NEW MISERABLE EXPERIENCE, the first full-length LP by the Gin Blossoms—and, of greater relevance to the band’s tragic history, its major-label debut—was released in August of 1992, when I was in college. At the time, Nirvana and Pearl Jam were all the rage, twin exemplars of a “Seattle Sound” that also included Soundgarden, Alice in Chains, Mudhoney, and Temple of the Dog. Seattle was, and is, known for its gray skies, and I’d argue that this meteorological bleakness contributed in some way to the dark clouds hovering over “Smells Like Teen Spirit” and “Jeremy” and “Black Hole Sun.” Grunge, it seems, was nourished by rain.
Unlike many of the big alt-rock acts of the day, the Gin Blossoms were not from the Pacific Northwest but Tempe, Arizona—a dry land of sometimes oppressive sunshine and heat. This sunniness is evident in their music. At the time, I mistook it for lack of substance, a dishonesty even. Kurt Cobain and Eddie Vedder were real, man, they were sharing their pain, their worlds turned to black, hello hello hello how low. The Gin Blossoms, by contrast, were Grunge Lite, a watered-down version of the Seattle sound that was obviously manufactured for radio—what Foo Fighters would one day become. They were sell-outs—liked, certainly, but not beloved in the way Nirvana and Pearl Jam were. That, at least, was my impression of them in 1992.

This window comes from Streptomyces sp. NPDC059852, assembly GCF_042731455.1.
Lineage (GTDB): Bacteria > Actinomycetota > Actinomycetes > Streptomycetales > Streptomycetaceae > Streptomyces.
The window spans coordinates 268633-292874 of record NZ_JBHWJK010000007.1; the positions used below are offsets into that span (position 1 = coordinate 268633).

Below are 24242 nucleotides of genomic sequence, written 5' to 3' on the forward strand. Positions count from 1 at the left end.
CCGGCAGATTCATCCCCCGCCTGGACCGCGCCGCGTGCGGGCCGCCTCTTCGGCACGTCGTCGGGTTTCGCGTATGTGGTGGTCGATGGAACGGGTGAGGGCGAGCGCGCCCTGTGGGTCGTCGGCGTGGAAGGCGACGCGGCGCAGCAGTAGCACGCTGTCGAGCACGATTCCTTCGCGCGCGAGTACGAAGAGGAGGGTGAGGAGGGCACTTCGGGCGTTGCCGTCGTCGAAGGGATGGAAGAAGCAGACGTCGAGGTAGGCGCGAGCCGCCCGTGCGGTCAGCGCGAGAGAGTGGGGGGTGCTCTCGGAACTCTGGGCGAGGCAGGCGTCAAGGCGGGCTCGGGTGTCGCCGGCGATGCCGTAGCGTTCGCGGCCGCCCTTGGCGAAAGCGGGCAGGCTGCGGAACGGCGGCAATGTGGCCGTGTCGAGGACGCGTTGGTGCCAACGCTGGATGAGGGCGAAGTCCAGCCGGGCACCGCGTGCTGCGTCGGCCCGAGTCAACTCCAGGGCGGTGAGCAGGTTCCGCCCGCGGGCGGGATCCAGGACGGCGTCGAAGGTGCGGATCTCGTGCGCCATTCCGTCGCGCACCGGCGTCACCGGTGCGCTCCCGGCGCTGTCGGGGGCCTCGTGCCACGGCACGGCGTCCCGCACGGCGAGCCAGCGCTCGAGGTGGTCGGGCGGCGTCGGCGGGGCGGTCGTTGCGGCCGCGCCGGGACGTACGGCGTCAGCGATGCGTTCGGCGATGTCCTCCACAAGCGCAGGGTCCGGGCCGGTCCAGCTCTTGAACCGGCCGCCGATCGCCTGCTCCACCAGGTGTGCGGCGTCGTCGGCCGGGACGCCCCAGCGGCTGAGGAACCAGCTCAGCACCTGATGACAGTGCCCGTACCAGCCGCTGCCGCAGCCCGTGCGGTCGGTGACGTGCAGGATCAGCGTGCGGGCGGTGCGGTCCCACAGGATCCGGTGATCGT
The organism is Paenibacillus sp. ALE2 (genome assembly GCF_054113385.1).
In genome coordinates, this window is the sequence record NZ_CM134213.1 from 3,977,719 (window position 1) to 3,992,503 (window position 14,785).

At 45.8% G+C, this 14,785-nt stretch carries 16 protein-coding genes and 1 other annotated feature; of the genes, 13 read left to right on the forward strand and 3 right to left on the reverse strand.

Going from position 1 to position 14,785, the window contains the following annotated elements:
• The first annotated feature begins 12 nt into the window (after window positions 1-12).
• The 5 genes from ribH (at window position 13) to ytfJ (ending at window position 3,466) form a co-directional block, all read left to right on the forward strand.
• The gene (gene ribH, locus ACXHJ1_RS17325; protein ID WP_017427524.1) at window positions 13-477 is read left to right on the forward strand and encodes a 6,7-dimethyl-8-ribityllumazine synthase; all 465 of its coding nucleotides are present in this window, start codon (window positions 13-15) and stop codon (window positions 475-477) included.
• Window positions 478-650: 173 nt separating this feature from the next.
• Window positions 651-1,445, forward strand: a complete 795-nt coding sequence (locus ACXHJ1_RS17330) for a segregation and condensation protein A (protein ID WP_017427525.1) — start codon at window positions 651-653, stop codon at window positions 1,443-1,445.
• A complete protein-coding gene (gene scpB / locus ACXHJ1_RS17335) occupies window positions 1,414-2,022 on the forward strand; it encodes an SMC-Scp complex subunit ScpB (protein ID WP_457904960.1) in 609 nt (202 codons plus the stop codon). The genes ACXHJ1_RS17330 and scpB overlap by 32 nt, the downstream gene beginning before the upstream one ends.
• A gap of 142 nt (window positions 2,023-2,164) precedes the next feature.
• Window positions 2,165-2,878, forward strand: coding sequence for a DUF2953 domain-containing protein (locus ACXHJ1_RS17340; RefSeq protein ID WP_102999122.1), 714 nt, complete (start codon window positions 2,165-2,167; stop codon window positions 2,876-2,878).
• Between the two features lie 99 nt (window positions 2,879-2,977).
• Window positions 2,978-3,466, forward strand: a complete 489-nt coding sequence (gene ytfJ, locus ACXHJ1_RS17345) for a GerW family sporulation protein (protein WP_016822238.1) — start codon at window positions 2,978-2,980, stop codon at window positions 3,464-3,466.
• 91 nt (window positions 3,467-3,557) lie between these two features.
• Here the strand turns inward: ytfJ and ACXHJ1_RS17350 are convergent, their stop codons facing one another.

The band’s moment in the sun would be short-lived. In December of 1993, I heard—in that vague, word-of-mouth way that casual listeners like me then acquired our musical knowledge—that “the guy from the Gin Blossoms who wrote all their songs just killed himself.” (Five months later, Cobain would follow suit.) At the time, I assumed that the suicide was the lead singer, but it was not Robin Wilson but the guitarist, Doug Hopkins, who took his own life. I also assumed that the Blossoms were done; a band without its hook-happy songwriter is basically a cover band. They did stick around for awhile, and indeed still play music, but they never again achieved that level of success.